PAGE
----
Castle of Avô
|Castle of Avô|
Castelo de Avô
|Coimbra, Pinhal Interior Norte, Centro in Portugal|
|Operator||DRCCentro (Ordinance 829/2009; Diário da República, Série 2, 163, 24 August 2009)|
Sometime during the Iron Age the territory of Avô was occupied by a primitive Castro culture, that was much later taken-over by the Romans. The site was an important link in the Roman road network, connecting Lancia Oppidana and Conímbriga.
In the 11th century, the settlement was part of the possessions of the Count of Coimbra, Sesnando Davides.
D. Henrique donated Avô to the Bishop of Coimbra in the 12th century. It was likely his son, D. Afonso Henriques who ordered to construction of the first medieval fortress over the ruins of the Roman settlement. By 1187, the town pertained to D. Urraca Afonso, illegitimate daughter of Afonso Henriques, who traited it for Aveiro, from her brother D. Sancho I. It was King Sancho who conceded the foral (charter), confirming it in the hands of the Bishop of Coimbra.
From 1856, the castle ruins began to deteriorate rapidly, with much of the stone reused in public works, including the construction of the bridge crossing the Ribeira de Moura. The keep tower was ultimately disassembled.
On 1 June 1992, the property was placed in the hands of the Instituto Português do Património Arquitetónico (Portuguese Institute of Architectural Patrimony), by decree 106F/92 (Diário da República, Série 1A, 126).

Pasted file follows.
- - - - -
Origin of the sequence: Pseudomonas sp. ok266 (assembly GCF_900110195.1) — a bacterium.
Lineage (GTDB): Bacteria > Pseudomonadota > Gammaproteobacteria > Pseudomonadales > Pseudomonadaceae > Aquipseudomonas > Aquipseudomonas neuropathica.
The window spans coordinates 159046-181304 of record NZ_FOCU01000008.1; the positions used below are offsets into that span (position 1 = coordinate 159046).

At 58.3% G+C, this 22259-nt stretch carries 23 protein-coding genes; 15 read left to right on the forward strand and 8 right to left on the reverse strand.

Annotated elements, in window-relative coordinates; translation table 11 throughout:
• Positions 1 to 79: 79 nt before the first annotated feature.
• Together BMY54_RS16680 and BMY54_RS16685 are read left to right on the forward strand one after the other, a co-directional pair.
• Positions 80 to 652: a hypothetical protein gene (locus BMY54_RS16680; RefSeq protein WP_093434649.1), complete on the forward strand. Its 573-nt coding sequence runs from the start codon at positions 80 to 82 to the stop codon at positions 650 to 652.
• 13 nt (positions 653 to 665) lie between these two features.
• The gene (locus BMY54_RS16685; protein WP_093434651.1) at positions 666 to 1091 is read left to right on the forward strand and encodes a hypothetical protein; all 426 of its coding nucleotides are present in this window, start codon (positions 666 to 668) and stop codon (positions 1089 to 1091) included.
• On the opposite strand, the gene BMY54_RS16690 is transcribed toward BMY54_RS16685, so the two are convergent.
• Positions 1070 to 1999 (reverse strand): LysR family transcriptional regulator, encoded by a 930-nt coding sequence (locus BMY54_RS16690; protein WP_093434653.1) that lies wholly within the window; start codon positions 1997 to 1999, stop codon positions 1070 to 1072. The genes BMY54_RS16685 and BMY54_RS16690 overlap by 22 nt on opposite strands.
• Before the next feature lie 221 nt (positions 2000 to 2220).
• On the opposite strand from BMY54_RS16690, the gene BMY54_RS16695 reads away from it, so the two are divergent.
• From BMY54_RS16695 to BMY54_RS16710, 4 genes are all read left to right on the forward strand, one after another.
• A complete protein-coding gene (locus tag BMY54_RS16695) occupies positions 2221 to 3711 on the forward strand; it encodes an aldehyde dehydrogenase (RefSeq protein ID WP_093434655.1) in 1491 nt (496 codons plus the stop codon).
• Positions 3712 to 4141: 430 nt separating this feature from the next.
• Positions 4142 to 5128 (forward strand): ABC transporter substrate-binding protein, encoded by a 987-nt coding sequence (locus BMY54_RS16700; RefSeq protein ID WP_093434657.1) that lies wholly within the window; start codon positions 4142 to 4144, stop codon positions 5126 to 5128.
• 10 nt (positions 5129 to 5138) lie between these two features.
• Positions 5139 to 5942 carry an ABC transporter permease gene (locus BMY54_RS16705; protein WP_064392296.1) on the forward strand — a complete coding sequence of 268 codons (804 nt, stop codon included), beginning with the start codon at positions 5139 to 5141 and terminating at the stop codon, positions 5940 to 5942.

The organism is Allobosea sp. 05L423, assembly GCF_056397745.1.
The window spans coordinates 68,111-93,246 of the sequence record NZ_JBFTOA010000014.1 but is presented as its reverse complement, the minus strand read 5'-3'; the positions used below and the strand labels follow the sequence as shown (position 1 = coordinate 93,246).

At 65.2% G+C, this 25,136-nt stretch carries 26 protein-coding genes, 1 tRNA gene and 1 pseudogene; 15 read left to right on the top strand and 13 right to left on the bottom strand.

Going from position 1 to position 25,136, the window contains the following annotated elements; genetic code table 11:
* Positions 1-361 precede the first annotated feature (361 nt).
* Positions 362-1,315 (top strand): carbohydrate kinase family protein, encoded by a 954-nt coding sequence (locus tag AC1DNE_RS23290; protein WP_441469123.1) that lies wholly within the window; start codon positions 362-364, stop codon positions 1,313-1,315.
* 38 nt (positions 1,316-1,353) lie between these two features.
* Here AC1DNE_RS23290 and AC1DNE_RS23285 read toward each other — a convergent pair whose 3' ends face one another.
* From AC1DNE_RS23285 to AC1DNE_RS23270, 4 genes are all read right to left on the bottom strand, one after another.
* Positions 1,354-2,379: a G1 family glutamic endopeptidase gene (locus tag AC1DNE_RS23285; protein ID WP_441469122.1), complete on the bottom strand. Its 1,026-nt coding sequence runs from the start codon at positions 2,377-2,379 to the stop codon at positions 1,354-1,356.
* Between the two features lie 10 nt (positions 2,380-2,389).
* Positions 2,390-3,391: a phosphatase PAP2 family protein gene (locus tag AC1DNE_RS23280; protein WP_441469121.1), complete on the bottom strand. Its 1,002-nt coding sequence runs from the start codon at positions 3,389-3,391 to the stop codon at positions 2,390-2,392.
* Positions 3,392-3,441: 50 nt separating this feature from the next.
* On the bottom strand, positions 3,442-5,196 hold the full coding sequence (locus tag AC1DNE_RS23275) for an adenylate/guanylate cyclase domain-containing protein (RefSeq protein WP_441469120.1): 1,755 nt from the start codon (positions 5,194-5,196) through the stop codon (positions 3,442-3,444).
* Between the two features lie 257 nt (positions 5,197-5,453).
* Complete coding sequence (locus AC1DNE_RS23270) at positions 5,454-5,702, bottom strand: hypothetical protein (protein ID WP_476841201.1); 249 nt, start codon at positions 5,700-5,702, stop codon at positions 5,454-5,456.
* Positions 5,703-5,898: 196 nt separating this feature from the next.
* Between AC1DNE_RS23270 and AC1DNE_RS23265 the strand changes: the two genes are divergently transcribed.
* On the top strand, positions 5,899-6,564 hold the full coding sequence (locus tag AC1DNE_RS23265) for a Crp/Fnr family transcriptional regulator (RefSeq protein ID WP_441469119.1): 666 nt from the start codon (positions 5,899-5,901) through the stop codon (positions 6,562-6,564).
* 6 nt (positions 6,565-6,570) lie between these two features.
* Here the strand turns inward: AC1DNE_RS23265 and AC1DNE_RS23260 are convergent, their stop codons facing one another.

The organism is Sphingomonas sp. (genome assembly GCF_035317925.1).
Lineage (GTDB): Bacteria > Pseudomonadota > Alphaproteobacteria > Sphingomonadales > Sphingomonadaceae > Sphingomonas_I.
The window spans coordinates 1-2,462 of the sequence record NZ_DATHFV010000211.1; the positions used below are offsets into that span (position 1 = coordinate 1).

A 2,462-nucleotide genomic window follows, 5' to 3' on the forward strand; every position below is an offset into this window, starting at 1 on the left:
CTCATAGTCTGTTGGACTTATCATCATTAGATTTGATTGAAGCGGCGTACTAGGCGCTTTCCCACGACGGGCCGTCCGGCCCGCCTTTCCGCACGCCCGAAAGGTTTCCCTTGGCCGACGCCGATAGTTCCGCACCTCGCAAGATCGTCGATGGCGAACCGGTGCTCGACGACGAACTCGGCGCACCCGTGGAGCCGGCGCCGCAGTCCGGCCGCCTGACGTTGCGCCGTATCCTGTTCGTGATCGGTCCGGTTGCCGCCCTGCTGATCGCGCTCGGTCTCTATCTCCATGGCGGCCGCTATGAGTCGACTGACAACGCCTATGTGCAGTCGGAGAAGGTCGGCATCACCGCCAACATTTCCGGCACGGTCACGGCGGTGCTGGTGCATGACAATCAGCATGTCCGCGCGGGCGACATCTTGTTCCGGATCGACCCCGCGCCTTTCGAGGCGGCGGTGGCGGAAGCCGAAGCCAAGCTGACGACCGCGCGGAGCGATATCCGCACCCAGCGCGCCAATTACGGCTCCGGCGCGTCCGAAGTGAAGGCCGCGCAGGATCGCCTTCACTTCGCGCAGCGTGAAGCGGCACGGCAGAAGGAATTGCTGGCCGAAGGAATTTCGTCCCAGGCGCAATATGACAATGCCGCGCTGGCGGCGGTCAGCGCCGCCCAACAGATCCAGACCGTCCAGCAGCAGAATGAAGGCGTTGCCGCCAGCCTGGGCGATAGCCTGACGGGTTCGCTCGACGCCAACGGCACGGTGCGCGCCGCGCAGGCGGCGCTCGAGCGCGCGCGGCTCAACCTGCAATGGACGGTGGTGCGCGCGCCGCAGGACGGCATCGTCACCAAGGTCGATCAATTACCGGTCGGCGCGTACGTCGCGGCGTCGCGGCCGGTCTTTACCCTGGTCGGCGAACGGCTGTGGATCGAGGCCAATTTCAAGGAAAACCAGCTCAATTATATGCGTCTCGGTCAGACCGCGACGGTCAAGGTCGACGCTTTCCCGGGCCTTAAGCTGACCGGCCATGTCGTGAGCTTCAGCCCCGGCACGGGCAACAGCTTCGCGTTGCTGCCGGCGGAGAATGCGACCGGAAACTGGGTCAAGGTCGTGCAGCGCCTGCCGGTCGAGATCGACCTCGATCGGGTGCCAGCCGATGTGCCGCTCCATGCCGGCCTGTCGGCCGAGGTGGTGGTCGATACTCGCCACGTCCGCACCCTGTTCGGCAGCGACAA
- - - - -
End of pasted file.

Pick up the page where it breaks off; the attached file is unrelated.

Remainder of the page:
The first attempts to stabilize and recuperate the existing walls began in 1942, and persisted off-and-on to 1963. In 1966, repairs began on the wall alongside the chapel and repairs its pavement and walls, which continued in the chapel, the following year.
In 1972, survey of the primitive soil, reconstruction of the pavement, chapel altar and the windows.
The castle is located in an isolated, urban area, at the top of a hill that dominates the settlement on the margin of the Alva River, at the confluence with the Moura River and river beach. By a branch 9 kilometres (5.6 mi) from the Estrada da Beira, it is situated in the extreme south part of the settlement, over the barrio/neighbourhood of Couraça, in flanks of the hilltop, accessible by pedestrian train.
The curtain walls, with polygonal merlons, encircle the ogive arch of the main gate, 3.5 metres (11 ft) high by 2.7 metres (8.9 ft) wide. Near the gate is the single-nave Chapel of São Miguel (Chapel of the Archangel Michael), with presbytery and vaulted ceiling with two lateral niches.
- João Cravo, Isabel; Bonifácio, Horácio; Alçada, Margarida (2005), SIPA (ed.), Castelo de Santo Estêvão (IPA.00002592/ PT020611030015) (in Portuguese), Lisbon, Portugal: SIPA – Sistema de Informação para o Património Arquitectónico, archived from the original on 20 December 2016, retrieved 3 April 2016
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